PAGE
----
Expansion of the telemedicine initiative

During the period of this study the paediatric CICU at Children’s Hospital did not have an intensive care specialist providing telemedicine consultations full time. In July 2011, Alejandro López, MD, joined the medical staff of the CICU in the role of full-time telemedicine specialist. A native of Mexico, Dr López trained in paediatric cardiology at Massachusetts General Hospital and Children’s Hospital of Boston and served as chief of the Echocardiography Laboratory at the Instituto Nacional de Pediatria in Mexico City for three years before joining Children’s Hospital.

Since Dr López’s appointment as fulltime telemedicine specialist, the telemedicine initiative has expanded to encompass four paediatric CICUs in Latin America: three in Colombia and one in Mexico. In addition to Valle di Lili, the participating paediatric CICUs in Colombia are the Fundación Cardiovascular de Colombia in Bucaramanga and the Clinica Cardiovascular Congregación Mariana in Medellín.

In January 2013 technical tests were initiated for a telemedicine collaboration between Children’s Hospital and the Hospital Infantil de México Federico Gomez in Mexico City, the oldest dedicated paediatric hospital in Latin America, which is a tertiary referral centre for all paediatric subspecialties and a national referral centre for complex paediatric cardiac surgery. Once fully operational, this program will encompass both consultations for postoperative or medically complex paediatric cardiac patients and participation in weekly surgical rounds.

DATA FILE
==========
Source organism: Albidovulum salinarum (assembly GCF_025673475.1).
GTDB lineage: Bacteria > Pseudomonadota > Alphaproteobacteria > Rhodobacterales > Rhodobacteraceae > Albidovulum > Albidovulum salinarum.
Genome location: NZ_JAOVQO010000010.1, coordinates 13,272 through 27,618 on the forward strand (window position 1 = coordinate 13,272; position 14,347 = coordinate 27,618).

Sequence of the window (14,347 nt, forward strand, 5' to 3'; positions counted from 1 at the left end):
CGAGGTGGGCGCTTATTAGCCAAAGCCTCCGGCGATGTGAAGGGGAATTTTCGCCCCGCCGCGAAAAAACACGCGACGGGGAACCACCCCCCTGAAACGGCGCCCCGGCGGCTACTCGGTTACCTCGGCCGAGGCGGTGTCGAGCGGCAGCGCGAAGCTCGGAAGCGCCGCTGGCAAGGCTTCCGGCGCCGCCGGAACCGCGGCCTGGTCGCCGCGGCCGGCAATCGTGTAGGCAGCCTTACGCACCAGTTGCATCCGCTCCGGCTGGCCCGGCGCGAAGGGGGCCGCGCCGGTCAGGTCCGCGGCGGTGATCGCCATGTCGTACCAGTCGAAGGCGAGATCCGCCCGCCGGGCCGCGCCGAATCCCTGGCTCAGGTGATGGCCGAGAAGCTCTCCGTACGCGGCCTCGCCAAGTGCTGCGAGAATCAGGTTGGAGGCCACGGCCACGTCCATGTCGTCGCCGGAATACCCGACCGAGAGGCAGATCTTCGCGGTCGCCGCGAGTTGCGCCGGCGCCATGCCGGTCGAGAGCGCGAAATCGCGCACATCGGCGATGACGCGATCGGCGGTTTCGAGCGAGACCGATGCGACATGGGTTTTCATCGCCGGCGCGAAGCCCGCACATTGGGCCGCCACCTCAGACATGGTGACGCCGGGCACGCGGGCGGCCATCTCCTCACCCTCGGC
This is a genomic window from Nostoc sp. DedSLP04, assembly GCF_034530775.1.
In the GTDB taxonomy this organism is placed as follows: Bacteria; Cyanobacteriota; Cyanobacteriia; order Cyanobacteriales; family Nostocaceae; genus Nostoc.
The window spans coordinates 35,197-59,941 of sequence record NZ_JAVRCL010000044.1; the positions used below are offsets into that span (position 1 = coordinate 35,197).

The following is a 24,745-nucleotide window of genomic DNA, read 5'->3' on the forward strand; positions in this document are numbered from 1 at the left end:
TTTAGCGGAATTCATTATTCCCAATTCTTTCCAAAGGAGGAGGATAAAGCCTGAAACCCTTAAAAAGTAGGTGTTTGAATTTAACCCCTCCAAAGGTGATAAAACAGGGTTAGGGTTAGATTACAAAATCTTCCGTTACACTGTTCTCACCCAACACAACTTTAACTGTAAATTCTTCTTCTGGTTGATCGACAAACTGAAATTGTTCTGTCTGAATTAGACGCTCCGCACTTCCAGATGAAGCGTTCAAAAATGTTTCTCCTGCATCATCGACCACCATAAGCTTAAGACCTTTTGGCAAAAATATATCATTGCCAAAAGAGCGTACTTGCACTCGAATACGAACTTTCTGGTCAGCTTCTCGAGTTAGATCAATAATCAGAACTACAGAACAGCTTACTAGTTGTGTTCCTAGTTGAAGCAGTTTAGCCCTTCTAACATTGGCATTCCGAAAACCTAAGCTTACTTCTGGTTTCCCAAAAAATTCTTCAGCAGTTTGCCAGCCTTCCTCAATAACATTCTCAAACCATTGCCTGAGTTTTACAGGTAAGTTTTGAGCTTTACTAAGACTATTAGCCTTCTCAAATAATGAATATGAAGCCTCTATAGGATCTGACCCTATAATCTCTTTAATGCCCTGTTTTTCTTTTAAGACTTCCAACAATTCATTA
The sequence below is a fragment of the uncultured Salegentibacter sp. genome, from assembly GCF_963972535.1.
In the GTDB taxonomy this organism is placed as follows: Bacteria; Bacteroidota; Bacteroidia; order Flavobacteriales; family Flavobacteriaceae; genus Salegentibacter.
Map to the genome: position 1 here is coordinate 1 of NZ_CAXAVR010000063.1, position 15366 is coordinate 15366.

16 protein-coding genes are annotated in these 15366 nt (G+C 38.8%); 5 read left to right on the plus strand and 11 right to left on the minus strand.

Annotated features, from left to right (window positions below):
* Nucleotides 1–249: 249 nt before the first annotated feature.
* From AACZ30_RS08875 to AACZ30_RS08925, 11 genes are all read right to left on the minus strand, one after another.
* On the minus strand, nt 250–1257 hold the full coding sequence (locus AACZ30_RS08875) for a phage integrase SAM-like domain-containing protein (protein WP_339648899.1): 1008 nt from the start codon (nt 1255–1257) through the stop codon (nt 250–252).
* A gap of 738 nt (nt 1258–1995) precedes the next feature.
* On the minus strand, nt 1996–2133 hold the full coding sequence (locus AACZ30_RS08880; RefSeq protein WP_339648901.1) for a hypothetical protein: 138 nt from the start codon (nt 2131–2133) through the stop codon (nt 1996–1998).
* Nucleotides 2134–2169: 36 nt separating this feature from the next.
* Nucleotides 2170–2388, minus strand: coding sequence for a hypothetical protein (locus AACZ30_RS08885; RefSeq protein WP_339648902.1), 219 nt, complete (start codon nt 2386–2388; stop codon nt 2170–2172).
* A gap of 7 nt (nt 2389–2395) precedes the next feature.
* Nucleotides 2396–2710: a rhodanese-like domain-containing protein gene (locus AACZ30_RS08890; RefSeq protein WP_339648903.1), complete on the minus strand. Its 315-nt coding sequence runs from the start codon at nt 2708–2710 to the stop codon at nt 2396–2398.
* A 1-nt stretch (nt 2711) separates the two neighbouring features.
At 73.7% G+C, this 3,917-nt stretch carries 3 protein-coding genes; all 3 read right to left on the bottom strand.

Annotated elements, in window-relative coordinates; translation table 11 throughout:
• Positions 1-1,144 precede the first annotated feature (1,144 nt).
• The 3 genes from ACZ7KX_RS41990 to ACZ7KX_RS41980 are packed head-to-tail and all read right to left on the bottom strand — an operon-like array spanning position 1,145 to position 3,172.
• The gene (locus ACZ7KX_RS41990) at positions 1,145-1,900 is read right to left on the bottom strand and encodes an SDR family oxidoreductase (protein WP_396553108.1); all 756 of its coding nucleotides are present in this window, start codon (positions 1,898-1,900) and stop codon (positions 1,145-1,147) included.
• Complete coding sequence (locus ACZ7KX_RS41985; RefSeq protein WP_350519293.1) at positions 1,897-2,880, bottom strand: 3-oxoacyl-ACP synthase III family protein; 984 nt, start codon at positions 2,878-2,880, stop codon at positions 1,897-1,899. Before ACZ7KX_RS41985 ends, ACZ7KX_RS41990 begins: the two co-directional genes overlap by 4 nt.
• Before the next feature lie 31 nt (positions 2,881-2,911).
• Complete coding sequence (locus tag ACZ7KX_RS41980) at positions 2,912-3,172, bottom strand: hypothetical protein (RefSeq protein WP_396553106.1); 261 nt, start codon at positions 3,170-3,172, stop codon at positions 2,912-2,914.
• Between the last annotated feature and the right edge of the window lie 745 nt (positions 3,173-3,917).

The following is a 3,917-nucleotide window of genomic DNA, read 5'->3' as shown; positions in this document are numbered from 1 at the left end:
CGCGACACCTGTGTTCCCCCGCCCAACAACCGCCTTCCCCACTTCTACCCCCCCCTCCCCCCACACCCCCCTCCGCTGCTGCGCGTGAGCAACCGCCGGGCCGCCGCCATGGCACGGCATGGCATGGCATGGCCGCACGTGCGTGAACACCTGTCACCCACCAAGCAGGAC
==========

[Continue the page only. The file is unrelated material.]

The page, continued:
Since his appointment in July 2011, Dr López has participated in more than 900 telemedicine consultations. He conducts tele-assisted medical rounds in paediatric patients with complex or critical heart disease, providing consultations daily on weekdays and as needed on weekends and holidays. He interacts directly with the remote physicians and evaluates each clinical situation based on the patient’s history, laboratory findings, and the results of diagnostic imaging studies, using this information to provide recommendations to the remote team relating to further diagnostic testing and medical, interventional, or surgical treatment.

Many consultations involve reading cardiac ultrasounds in “real-time”; occasionally Dr López assists in real time with additional diagnostic testing or medical interventions such as electrophysiology tests and treatment, adjustments of mechanical ventilation, and ECMO tests or adjustments. In one case, he assisted in real-time with a cardiopulmonary resuscitation.